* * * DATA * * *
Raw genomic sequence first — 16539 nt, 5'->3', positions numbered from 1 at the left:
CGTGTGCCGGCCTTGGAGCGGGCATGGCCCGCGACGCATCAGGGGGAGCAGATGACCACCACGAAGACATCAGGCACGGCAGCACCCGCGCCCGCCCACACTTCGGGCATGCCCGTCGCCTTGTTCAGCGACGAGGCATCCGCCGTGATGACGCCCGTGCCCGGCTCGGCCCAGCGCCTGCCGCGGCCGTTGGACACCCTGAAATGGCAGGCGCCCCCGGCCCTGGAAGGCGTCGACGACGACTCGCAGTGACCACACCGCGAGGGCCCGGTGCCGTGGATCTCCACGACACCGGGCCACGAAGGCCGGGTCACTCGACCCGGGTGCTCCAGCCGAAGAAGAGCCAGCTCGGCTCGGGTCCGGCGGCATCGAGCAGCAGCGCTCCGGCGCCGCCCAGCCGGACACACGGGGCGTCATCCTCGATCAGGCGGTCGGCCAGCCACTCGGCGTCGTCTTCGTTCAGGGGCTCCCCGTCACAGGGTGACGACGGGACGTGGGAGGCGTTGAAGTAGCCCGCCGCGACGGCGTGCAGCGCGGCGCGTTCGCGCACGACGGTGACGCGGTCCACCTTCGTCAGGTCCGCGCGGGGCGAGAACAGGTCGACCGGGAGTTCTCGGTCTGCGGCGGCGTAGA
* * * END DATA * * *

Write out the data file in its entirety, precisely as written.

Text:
Raw genomic sequence first — 16539 nt, 5'->3', positions numbered from 1 at the left:
CGTGTGCCGGCCTTGGAGCGGGCATGGCCCGCGACGCATCAGGGGGAGCAGATGACCACCACGAAGACATCAGGCACGGCAGCACCCGCGCCCGCCCACACTTCGGGCATGCCCGTCGCCTTGTTCAGCGACGAGGCATCCGCCGTGATGACGCCCGTGCCCGGCTCGGCCCAGCGCCTGCCGCGGCCGTTGGACACCCTGAAATGGCAGGCGCCCCCGGCCCTGGAAGGCGTCGACGACGACTCGCAGTGACCACACCGCGAGGGCCCGGTGCCGTGGATCTCCACGACACCGGGCCACGAAGGCCGGGTCACTCGACCCGGGTGCTCCAGCCGAAGAAGAGCCAGCTCGGCTCGGGTCCGGCGGCATCGAGCAGCAGCGCTCCGGCGCCGCCCAGCCGGACACACGGGGCGTCATCCTCGATCAGGCGGTCGGCCAGCCACTCGGCGTCGTCTTCGTTCAGGGGCTCCCCGTCACAGGGTGACGACGGGACGTGGGAGGCGTTGAAGTAGCCCGCCGCGACGGCGTGCAGCGCGGCGCGTTCGCGCACGACGGTGACGCGGTCCACCTTCGTCAGGTCCGCGCGGGGCGAGAACAGGTCGACCGGGAGTTCTCGGTCTGCGGCGGCGTAGA